LCD Monitor Dead Pixel Warranty

by on September 18th, 2010
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So, you just bought a brand new 40-inch LCD TV that you’ve always wanted as your computer monitor, the display for your game consoles and even for your home theater. After installing the system completely, you turn it on and you start watching or playing. After a few hours or days, you notice a dot or a couple of dots on your screen that looks like dirt. But then, you find out that it’s a dead pixel. You then take your TV to your dealer but they declined warranty because you only have 1 or 2 or even 3 dead pixels. You get frustrated but then you realize they are right. How to these companies apply warranty for dead pixel on LCD TVs?

What is dead pixel? As you may know, your monitor displays pixels or dots and each of them can display colors and when these pixels combine together they form an image which is what you see on your screens. If you have a 1024×768 display resolution, it shows 768,432 pixels all in all.

Dead pixels are those that are not functioning normally or not functioning at all. Sometimes you see them as black dots (usually it’s functioning anymore) or it just displays one color. It’s actually alright if you have just 1 since it is not that noticeable. However, if there are more than 10, it will be pretty annoying.

Finding out if your display has a dead pixel is quite easy. Just open up your note pad and keep it blank. If there is a dead pixel, you’ll be able to see it. Make sure that your panel is clean. It may just be dirt. However, if it doesn’t go away after wiping it off, it most likely is a dead pixel. You can actually try different colored backgrounds and the dead pixel will still show up. Check out the image I provided. See the dead pixel at the center?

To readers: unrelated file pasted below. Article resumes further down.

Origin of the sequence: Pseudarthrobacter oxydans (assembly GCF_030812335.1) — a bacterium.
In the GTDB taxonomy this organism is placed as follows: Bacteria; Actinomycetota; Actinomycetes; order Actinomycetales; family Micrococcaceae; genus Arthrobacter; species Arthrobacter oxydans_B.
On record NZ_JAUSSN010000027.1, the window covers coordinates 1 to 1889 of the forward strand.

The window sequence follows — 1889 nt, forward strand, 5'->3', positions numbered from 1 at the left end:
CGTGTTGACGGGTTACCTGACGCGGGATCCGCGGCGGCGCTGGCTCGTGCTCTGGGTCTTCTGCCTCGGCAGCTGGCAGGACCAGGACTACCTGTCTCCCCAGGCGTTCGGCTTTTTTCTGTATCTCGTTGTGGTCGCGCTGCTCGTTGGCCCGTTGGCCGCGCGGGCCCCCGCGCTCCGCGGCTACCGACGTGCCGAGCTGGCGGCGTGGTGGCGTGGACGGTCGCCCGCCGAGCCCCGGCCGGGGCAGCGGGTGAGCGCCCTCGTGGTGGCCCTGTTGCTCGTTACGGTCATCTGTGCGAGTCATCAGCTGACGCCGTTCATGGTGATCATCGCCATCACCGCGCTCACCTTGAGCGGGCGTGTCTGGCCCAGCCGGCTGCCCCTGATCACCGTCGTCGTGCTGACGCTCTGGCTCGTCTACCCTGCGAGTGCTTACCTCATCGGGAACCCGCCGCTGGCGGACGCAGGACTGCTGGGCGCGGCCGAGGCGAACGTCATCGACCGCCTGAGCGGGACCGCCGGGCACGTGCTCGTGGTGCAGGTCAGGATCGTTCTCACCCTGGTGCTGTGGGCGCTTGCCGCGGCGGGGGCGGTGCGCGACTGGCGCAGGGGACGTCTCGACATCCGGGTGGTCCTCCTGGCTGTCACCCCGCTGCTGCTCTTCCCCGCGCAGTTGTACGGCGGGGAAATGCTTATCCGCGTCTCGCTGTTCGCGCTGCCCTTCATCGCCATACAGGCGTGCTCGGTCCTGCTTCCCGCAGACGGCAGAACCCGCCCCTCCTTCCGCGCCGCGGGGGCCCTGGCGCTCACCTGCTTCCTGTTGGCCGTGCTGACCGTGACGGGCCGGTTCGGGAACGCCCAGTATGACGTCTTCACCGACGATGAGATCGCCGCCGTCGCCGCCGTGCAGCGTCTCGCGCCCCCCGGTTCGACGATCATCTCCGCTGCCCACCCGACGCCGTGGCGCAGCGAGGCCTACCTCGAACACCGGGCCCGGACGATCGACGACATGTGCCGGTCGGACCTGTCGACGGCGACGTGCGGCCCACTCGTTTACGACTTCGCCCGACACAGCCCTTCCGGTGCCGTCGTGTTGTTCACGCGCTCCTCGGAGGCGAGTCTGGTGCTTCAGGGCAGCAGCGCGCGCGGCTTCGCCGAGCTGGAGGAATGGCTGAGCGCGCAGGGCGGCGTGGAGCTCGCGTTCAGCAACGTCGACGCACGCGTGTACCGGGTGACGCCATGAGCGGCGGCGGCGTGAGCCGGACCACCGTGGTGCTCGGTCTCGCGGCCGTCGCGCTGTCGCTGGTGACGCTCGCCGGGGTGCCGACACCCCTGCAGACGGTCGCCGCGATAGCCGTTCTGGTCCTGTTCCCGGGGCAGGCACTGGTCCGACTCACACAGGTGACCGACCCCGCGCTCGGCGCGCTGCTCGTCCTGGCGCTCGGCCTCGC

You probably are asking, what if you buy a branded and a much more expensive monitor? Will it have no or less dead pixel? Well, I can’t say for sure but there’s probably a chance that you’d have better quality hardware with branded ones compared to cheaper ones. We may say so because they use quality parts. However, there may be a possibility you’ll get dead pixels even on very expensive monitors.

Fixing a dead pixel is possible. I’ve had an LCD monitor with one dead pixel and one of the most common ways, after I searched through the internet, is to bombard the pixel with different colors with the hopes of resetting it. It doesn’t work for everyone though since it didn’t work on mine.

Warranty information depends on the brand and sometimes the model. One thing that you shouldn’t forget to ask is how many dead pixels it takes before the monitor can be replaced. Sometimes only 1 dead pixel is enough for a replacement but sometimes they may even require 5 or more.

Other factors should follow suit such as the warranty period, parts and services covered. But if you’ll ask me, shouldn’t it be fair that a single dead pixel is enough for a replacement? It’s still a defect and if it appears within the warranty period, why not replace it? Always be careful in buying monitors. It’s best to ask for feedback about a certain brand or model. But sometimes, it does happen that we get unlucky and get that single dead pixel on our screen. So before you buy it, test it.

Source:

Wikipedia – Liquid Crystal Display

http://en.wikipedia.org/wiki/Liquid_crystal_display


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